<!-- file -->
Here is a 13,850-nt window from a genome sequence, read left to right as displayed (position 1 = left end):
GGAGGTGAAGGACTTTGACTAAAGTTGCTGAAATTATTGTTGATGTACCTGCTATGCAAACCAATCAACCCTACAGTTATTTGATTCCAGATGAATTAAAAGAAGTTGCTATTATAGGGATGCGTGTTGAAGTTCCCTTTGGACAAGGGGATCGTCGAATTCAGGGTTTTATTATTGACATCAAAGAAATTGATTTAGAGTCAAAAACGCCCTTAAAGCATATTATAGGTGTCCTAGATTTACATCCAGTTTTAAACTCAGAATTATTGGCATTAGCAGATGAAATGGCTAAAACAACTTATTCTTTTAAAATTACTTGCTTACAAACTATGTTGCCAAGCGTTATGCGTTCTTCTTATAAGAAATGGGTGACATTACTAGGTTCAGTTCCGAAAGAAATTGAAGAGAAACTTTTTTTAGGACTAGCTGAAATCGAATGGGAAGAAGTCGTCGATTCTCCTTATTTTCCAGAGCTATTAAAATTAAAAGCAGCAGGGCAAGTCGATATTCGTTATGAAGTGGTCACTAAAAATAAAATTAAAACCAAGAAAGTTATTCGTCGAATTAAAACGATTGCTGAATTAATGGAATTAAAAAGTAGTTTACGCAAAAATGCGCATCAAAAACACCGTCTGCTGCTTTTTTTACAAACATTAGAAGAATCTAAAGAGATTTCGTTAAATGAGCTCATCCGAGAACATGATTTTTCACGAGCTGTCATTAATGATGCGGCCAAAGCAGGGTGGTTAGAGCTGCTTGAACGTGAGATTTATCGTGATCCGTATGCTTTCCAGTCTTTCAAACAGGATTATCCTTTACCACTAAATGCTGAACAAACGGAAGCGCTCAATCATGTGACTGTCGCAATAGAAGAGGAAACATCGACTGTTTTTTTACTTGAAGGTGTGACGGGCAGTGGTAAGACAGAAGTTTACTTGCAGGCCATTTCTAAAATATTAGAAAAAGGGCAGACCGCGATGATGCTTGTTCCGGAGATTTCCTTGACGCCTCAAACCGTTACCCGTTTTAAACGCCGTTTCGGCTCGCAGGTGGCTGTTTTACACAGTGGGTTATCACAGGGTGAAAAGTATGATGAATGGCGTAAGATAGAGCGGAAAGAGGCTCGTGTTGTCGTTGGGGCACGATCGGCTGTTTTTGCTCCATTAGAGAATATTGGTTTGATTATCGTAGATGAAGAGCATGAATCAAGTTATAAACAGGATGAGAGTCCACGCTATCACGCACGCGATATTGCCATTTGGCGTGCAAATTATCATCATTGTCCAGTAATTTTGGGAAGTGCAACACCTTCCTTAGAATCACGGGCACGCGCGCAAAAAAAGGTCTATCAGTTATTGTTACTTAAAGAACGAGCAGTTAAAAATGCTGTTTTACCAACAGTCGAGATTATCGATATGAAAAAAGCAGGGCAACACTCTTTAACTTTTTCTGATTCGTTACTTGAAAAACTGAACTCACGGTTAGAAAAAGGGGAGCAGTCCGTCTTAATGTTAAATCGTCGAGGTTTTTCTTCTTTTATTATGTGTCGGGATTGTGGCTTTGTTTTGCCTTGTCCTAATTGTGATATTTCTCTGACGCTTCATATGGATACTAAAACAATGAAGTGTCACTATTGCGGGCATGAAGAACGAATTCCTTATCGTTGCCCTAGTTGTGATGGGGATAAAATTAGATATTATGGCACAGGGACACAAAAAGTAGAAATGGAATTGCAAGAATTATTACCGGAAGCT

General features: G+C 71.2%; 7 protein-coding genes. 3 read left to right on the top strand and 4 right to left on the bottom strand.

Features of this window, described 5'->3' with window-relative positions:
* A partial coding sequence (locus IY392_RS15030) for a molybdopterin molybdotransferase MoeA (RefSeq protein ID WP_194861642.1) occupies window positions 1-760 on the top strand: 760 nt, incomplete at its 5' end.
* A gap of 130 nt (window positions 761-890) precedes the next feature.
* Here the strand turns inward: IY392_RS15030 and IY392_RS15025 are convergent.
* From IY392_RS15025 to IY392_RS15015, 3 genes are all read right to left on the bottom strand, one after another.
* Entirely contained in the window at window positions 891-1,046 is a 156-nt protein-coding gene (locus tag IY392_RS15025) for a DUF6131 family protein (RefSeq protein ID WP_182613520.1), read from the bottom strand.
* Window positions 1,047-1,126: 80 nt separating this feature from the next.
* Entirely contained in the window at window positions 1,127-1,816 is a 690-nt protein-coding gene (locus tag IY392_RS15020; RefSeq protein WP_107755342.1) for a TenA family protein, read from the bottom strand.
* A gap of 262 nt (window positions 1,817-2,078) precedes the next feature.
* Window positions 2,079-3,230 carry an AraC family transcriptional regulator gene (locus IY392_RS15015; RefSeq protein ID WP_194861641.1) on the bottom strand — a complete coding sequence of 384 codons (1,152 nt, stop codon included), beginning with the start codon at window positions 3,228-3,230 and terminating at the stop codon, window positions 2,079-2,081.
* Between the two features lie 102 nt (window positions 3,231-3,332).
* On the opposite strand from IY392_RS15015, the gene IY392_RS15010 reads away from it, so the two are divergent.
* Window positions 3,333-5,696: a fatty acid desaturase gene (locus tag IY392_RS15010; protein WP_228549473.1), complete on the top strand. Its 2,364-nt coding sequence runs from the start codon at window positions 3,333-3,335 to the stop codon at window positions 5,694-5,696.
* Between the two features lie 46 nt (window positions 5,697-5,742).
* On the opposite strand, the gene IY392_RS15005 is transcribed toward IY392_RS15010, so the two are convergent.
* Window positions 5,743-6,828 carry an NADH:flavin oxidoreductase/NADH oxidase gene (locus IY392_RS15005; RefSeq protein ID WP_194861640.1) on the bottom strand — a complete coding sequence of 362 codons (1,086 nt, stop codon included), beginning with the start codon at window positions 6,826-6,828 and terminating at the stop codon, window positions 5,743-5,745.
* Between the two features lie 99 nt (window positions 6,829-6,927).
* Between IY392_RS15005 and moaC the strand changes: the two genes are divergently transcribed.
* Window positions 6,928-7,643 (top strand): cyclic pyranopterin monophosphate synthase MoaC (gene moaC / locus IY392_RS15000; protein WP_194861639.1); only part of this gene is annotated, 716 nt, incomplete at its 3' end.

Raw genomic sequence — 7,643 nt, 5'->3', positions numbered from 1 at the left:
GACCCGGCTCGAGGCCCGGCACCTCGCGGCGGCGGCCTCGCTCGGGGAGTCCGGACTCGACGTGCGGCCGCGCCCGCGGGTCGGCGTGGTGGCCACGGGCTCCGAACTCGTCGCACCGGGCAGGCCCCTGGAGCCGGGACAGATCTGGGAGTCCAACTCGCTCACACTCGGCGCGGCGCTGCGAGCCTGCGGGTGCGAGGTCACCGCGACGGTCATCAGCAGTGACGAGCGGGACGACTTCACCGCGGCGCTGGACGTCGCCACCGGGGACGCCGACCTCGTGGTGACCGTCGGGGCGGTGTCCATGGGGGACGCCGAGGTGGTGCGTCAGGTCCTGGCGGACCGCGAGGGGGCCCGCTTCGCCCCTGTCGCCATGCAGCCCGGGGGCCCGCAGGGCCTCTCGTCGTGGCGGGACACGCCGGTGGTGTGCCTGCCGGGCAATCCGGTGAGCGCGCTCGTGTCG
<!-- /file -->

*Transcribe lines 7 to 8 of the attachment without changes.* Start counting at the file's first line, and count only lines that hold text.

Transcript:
* Here the strand turns inward: IY392_RS15030 and IY392_RS15025 are convergent.
* From IY392_RS15025 to IY392_RS15015, 3 genes are all read right to left on the bottom strand, one after another.